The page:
Viva la Muerte review

:. Director: Fernando Arrabal
:. Starring: Núria Espert, Mahdi Chaouch
:. Running Time: 1:27
:. Year: 1970
:. Country: France


Based on his autobiography Baal Babylon, Viva La Muerte is the first film directed by Fernando Arrabal, an iconoclastic and controversial multi-disciplinary artist considered a genius.

Highly regarded for his prolific work Arrabal, who has nearly 150 books to his credit (short stories and collections of poetry), 70 plays and 7 films, is also the co-creator (along with Roland Topor and Alexandro Jodorowsky) of the famous Panic Movement, a collective celebrating the god Pan through diverse works and performance art mixing various means of expression and artistic movements.

For his first film, a surrealist autobiography, Arrabal chose to exorcise a trauma tied to childhood scars. Stopped at the beginning of the Spanish Civil War for being opposed to the military coup, his father—an officer—was condemned to death and imprisoned until he escaped and disappeared without leaving a trace. By using this premise as the base of his film, Arrabal helps himself to the relationship between a young boy, Fado, (Mahdi Chaouch) and his mother (Anoek Ferjac) to approach different themes, from politics to religion as well as sexuality.

The two protagonists are contrasted, each one is subjected to his own demons, and to forces that make them oppose and attract each other.

Fado is thus under the castrating influence of his mother. Attracted to her, the most beautiful woman in the village, he is ashamed of his own desires and Oedipal impulses, but also of the sexual dynamic that she seems to exert on the rest of the inhabitants (one notes that recent films like Respiro and Malena propose similar interactions by idealizing the Mediterranean woman). As this shame is associated with the concept of sin, the punishment will thus be exerted by the religion. Arrabal then multiplies the symbols, seeming to settle accounts with a rigorous catholic education. Here he depicts Faith as a source of blindness, showing a blind man carrying a cross, and then as an ideological prison: the child possesses this strange toy, a small plane (an object resembling a cross which raises man to the sky) enclosed in a bird cage. Fado also seems to reproach his mother for having denounced his father, and even though Arrabal was too young to have known him, what's visible here is the unquestionable frustration born of paternal absence and the impossibility of the mother for assuming the two roles.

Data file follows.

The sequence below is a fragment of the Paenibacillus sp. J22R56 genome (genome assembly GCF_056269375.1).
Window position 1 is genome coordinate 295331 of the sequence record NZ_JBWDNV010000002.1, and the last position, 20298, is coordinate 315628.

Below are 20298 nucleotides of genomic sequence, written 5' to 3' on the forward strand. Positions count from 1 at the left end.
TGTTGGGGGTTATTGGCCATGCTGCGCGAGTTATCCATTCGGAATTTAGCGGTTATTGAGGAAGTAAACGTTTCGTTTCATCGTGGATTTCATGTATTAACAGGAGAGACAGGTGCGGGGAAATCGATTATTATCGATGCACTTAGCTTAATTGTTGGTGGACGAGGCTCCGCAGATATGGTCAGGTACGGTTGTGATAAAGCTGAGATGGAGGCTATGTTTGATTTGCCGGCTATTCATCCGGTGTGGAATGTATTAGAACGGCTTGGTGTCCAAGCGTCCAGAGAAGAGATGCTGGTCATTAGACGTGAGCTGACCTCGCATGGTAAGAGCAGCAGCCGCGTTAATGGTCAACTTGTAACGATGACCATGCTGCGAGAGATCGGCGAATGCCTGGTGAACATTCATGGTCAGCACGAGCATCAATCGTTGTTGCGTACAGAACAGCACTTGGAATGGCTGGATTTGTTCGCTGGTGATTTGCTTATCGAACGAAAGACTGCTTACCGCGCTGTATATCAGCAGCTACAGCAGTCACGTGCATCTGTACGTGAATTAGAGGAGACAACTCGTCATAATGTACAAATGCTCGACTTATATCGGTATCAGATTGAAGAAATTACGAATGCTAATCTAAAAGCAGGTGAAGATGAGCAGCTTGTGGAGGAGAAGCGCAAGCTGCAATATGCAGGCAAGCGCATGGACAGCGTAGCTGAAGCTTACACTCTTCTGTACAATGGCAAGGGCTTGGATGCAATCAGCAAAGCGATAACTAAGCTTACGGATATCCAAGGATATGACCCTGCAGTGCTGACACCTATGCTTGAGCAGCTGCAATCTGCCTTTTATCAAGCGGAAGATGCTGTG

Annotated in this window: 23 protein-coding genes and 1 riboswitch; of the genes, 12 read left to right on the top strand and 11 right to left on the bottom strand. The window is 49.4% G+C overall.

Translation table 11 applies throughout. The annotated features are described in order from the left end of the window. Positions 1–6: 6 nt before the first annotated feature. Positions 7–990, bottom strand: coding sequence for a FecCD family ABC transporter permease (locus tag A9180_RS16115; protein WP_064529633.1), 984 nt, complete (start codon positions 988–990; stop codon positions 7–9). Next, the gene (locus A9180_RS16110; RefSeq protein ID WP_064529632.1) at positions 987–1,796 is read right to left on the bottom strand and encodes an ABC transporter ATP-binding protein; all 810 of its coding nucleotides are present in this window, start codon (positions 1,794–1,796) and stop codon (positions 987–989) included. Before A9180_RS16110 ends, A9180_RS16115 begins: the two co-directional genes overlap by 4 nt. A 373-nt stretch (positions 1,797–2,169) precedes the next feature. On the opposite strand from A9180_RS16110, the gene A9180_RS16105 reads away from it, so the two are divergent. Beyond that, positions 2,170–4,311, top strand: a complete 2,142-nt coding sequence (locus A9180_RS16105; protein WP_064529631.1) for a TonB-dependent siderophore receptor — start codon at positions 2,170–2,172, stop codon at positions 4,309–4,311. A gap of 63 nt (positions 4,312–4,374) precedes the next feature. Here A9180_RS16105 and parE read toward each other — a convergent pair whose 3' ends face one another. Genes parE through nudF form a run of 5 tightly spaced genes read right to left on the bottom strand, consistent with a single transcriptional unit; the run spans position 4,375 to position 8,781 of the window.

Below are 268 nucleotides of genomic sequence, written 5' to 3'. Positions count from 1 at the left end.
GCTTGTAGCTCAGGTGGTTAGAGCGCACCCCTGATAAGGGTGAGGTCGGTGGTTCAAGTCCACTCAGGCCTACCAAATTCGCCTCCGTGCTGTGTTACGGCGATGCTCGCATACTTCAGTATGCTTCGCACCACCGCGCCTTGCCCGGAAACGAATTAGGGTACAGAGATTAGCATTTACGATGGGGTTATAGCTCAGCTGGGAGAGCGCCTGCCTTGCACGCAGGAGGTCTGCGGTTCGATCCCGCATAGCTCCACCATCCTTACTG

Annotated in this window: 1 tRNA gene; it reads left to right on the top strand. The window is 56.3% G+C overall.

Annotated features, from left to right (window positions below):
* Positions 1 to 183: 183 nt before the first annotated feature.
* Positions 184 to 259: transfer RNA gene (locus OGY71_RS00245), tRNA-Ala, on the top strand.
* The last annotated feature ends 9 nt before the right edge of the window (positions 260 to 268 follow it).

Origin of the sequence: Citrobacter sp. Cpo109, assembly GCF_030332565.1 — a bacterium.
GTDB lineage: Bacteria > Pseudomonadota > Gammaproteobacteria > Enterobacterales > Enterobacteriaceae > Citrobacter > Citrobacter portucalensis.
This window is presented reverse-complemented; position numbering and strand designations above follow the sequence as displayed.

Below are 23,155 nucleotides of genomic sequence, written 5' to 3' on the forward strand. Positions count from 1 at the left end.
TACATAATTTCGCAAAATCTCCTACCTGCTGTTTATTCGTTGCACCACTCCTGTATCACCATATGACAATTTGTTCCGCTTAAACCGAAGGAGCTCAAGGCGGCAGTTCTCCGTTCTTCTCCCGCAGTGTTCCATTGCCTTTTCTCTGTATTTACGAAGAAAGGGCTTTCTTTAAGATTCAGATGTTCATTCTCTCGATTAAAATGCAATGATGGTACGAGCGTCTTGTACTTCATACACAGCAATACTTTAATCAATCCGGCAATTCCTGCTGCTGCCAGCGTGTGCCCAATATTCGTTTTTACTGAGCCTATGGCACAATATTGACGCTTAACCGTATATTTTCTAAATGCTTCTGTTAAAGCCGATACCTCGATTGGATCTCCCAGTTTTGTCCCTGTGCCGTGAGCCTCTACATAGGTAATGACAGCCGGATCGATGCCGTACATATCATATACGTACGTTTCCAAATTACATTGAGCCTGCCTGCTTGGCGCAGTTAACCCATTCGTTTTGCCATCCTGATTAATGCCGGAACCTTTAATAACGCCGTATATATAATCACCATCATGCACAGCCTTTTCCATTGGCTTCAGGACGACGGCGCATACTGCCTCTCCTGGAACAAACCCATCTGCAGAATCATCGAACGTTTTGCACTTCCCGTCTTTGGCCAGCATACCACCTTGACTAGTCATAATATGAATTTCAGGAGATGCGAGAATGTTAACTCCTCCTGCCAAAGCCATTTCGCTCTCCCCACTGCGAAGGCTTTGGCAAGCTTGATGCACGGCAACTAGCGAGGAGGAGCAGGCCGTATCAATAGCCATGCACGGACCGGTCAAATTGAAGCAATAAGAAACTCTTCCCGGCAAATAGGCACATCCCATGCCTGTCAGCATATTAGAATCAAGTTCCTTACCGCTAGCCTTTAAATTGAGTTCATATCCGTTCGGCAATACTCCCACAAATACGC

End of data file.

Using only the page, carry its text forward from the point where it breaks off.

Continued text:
The mother seems to forever reproach her husband, his ideals considered as the cause of the rupture of the family core. Through this religious woman who denounced her husband, one sees an allusion to a "collaborator" Church allied to power and thus to repression. The Church is also opposed to difference, whether it's ideological (communism) or sexual (homosexuality) and banishes it by associating it with hell. The culture is not spared by this ideological repression, since Fado's small theater represents a vehicle of contaminated ideas.

While the story of Fado and his mother is shown and told in a formal manner, the allegories through which Arrabal (or Fado) expresses himself, are a rupture of style, as each sequence has been filmed in video then faded in garish colors. Violence, sexual cruelty, torture and other fine scatological moments rub shoulders here and while they can be shocking and sometimes grotesque, they never sink into total gratuity, as each one carries a message. While the process is original, it proves to be too simplistic and coarse at a time when directors like Raul Ruiz or David Lynch subtly melt the allegories into the account. It is however this naiveté, this raw and direct approach that is the force of this artist's first cinematic work. While his excesses are found in his following films, he eventually gives up the rupture of style in order to distill them in the narrative of his second full-length film, I Will Walk Like A Crazy Horse, an emblematic and controversial work. Already predicting artistic radicalization, Viva La Muerte poses the cinematic marks of a man at the cross of genius and madness.

  Fred Thom

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